Para disfrutar de una experiencia mejor en MUBI, Actualiza tu buscador
Critics reviews
The Dirties
Matt Johnson Canada, 2013
At its best, docufiction has the ability to challenge our attitude towards a given topic while constantly shifting the parameters of its own reality. For his provocative, urgent debut, writer/director Matt Johnson flips the film-within-a-film device on its head in order to tackle a complex social issue from a startlingly fresh perspective. Though not without its flaws, The Dirties is a bold calling card that’s certain to stir debate.
June 05, 2014
Read full article
The deft bridging of the film’s clever structural gimmicks with its central character helps enhance the film’s late turn to horror—a final tour of the school halls, each cut jumping into a camera being set up on lockers, is a nightmare in near-silence—but it also generates such an empathetic connection between audience and character that Matt’s delusion becomes tragic.
October 07, 2013
Read full article
Remarkable as much for its insights as for its audacity, “The Dirties”approaches school violence with a comic veneer that slowly shades into deep darkness. Capturing the downward spiral of Matt (played by the director, Matt Johnson), an excitable high schooler terrorized by bullies and obsessed with bloodthirsty movies, this found-footage exercise unfolds with shocking credibility.
October 03, 2013
Read full article
…In too many other films, Matt would be a simple villain. Yet The Dirties also understands that the corollary of this greater empathy is the fostering of a horrific narcissism, a belief that only the storyteller can be the “good guy.” Many movies need good guys and bad guys, and so many movies fall short of providing a nuanced portrait of reality. The Dirties, however, is not one of them.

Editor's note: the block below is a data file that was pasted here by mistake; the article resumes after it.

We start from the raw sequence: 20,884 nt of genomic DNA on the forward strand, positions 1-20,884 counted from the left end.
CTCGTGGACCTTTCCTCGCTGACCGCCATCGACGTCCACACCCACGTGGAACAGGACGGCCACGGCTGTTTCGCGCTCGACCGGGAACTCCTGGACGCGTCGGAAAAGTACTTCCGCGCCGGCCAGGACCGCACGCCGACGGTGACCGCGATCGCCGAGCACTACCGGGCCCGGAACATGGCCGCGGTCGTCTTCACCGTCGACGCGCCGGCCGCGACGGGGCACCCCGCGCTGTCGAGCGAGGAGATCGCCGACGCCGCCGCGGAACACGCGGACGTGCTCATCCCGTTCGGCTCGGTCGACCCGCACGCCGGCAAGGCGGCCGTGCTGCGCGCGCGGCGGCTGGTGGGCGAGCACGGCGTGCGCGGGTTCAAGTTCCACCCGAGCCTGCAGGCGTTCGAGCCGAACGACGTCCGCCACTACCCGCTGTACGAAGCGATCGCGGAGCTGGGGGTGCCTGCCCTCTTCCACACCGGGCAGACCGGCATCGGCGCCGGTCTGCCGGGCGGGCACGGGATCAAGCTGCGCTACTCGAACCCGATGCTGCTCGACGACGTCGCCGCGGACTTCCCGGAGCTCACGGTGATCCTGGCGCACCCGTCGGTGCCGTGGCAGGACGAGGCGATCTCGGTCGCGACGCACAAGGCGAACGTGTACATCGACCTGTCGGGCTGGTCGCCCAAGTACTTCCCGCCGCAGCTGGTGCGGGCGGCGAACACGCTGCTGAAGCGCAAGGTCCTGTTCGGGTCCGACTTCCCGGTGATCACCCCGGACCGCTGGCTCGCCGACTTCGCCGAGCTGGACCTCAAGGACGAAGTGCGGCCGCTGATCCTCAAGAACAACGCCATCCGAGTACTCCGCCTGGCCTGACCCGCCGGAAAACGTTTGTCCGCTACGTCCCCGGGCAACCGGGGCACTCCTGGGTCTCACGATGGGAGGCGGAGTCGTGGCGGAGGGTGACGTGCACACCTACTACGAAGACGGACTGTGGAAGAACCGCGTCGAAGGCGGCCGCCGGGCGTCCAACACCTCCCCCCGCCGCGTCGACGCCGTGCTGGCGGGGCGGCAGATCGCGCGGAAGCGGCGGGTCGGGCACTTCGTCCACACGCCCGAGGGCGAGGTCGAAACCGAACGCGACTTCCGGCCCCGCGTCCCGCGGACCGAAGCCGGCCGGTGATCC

October 02, 2013
Read full article
Technically cruddy and tiresome in its we’ve-seen-a-lot-of-movies dialogue, this lame provocation follows a pair of high-school movie geeks (director Matthew Johnson and Owen Williams) who set out to document the bullies who harass them. Several hallway beatings and sweaty brainstorming sessions later, they mount their own Columbine, a development that’s as tasteless as it is falsely profound.
October 01, 2013
Read full article
Unashamedly referencing a kaleidoscope of influences, this reworking of the high school massacre film sets up a metafictional, fly-on-the-wall reality only to demystify it and create something that funnily, unsettlingly, and very persistently eludes one’s grasp. While watching it, I recalled the work of Mexican director Nicolás Pereda, who by coincidence is one of the five jury members overseeing the section.
August 09, 2013
Read full article
This is appropriate for a film whose story necessitates a certain sensitivity to reality. There have been many films about bullying and many more about school shootings, but few have been as interested in or attuned to the ordinary life that precedes the tragedy.
June 27, 2013
Read full article